Willard C. “Mac” McArdle
Longtime deputy U.S. marshal “Mac” McArdle was known for his dedicated
career as a law enforcement officer, his ability to inspire friends, and
appreciation of family. Most of all, he had an amazing knack to be at
the center of history while it was occurring—several times.
Willard Cottle McArdle was born on December 14, 1921, in Port Angeles,
Washington. Law enforcement was in the family, as his grandfather had
been the catalyst that started the Washington State Patrol.
After a two-year stint in the Coast Guard, McArdle joined the Navy in
1940. It was there he faced personal peril when the Japanese bombed
Pearl Harbor on December 7, 1941, setting off America’s war in the
Pacific. He continued his service until his honorable discharge in
November 1944. He then served as a motorcycle officer in the
Metropolitan Police Department in the District of Columbia and in
Arlington County, Virginia.
McArdle joined the U.S. Marshals twice. The first time, in 1957, he was
immediately assigned to the District of Alaska, which was still a
territory and divided into four divisions due to its size. Assigned to
the one-man office in Bethel, Alaska, “Mac” had to use ingenuity as his
post covered a large mass of land. There were only six in his entire
division, and his U.S. Marshal was stationed in faraway Fairbanks. He
temporarily resigned to tend to family and move east.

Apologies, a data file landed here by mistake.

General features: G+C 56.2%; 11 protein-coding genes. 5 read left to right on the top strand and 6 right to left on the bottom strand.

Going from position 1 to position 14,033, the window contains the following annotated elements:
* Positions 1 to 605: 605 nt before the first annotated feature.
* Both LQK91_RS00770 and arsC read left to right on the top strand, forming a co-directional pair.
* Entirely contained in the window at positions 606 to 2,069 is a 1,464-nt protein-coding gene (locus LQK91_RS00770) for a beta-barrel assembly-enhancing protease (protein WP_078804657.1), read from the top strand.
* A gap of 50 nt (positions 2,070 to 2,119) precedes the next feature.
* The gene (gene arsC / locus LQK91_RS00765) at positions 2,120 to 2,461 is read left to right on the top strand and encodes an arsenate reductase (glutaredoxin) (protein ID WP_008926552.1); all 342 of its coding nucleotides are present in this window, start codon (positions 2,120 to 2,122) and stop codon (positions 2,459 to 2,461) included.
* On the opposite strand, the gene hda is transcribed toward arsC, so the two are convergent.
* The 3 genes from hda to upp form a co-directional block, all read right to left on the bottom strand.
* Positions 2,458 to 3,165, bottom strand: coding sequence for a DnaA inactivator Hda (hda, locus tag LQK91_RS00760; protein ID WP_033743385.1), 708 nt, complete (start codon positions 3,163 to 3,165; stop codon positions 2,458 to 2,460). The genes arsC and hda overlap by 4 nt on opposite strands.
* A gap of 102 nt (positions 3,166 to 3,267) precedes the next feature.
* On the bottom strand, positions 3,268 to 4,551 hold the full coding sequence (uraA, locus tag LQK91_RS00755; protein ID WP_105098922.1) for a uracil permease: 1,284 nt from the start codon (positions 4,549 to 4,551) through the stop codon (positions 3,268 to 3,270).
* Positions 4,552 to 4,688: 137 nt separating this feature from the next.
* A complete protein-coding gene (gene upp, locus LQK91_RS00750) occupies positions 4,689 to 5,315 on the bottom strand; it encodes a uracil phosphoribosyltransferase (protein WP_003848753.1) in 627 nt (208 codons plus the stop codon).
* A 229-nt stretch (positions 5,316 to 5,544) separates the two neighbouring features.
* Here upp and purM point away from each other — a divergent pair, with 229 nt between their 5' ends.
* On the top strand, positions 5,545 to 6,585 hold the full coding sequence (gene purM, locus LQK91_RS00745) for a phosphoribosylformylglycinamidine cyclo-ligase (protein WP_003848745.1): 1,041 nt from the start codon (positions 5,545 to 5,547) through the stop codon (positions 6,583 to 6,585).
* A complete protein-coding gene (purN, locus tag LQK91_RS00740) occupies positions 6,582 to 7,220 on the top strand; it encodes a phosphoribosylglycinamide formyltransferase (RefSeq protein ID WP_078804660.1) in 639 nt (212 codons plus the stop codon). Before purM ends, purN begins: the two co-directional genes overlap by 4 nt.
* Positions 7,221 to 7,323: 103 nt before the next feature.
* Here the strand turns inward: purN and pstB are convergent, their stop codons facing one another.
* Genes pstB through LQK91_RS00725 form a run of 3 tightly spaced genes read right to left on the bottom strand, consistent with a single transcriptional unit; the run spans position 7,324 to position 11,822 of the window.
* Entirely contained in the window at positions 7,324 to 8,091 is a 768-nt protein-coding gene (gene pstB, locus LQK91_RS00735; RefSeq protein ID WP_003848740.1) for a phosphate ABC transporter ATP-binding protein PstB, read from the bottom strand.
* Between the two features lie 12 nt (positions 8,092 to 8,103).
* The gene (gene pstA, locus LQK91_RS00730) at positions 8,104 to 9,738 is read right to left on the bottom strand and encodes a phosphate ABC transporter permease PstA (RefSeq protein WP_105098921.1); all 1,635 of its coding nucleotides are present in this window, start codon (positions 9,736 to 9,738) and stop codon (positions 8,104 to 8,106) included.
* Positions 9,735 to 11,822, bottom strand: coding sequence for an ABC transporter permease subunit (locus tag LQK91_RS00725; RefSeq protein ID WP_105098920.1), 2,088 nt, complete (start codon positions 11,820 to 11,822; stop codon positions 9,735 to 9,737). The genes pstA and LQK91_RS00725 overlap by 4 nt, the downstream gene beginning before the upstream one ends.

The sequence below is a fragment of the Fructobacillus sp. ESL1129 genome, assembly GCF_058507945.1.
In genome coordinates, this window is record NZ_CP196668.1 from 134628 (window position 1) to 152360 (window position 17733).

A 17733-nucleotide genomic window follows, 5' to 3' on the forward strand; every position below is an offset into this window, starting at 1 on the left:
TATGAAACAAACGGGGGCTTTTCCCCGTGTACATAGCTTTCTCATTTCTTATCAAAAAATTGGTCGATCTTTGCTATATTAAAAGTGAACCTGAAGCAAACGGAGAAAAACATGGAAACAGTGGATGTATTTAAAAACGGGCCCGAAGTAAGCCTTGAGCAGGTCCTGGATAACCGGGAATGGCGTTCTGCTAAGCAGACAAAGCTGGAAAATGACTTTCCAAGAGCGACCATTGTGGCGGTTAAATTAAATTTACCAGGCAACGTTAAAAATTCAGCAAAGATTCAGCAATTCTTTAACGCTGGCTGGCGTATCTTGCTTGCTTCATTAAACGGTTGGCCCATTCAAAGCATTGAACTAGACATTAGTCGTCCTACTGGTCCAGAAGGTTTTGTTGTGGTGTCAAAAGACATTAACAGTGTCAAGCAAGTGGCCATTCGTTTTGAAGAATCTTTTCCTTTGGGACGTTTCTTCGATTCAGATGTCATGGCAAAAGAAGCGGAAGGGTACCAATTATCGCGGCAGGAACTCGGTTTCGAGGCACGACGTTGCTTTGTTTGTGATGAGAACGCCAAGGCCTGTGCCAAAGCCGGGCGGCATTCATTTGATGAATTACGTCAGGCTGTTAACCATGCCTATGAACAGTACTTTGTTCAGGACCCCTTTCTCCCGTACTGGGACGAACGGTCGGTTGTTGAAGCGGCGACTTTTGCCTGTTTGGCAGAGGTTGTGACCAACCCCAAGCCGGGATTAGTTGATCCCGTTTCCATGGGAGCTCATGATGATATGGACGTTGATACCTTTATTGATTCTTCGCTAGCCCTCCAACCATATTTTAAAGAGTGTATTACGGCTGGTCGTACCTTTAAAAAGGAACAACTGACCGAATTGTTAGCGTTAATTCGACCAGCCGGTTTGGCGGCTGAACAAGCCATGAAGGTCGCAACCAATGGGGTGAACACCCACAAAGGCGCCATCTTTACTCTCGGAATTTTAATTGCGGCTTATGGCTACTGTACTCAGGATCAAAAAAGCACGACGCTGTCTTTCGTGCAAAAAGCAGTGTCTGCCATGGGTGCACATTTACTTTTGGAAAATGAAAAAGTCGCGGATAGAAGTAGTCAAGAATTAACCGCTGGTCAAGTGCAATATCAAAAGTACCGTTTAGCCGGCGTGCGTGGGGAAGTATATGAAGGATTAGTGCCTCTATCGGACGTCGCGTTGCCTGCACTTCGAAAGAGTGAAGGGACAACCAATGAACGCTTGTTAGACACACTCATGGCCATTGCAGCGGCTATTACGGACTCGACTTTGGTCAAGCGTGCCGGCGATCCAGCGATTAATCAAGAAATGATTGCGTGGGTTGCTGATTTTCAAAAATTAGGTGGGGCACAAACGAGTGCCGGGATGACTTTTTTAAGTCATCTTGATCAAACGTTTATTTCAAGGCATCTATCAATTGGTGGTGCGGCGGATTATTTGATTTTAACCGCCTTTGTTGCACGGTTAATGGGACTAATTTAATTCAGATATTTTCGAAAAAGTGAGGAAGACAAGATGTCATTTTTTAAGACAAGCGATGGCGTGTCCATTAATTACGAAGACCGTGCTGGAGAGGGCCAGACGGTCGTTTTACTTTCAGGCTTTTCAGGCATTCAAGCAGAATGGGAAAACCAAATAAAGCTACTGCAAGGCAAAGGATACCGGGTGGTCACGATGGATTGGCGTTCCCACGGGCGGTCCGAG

He rejoined the U.S. Marshals on November 27, 1961, and served in the
District of Columbia. Not even a year later, McArdle was one of the
deputy U.S. marshals sent to integrate the University of Mississippi.
Alongside 126 other deputies and upwards of 300 deputized Border Patrol,
Federal Prison Guards, and Mississippi National Guard members, “Mac”
held the line around the registration building, known as the Lyceum. The
faced a crowd of thousands and a barrage of bricks, acid, and buckshot.
The deputies could only fire their gas guns. McArdle remembered leader
Al Butler’s striped helmet, which was designed to keep the deputies
aligned. He said, “As long as I saw Al’s helmet, I knew we would be all
right.” The deputies stood their ground until the siege was lifted by
“Mac” transferred to the Western District of Washington in 1963, and by
1972 was posted in the District of Oregon. In both these posts, he
traveled extensively, particularly on extraditions. He was also involved
in early Special Operations Group activity, such as the Vietnamese
expatriate crisis on Guam in 1975. McArdle retired in 1981.
“Mac” McArdle, 91, passed away on June 27, 2013.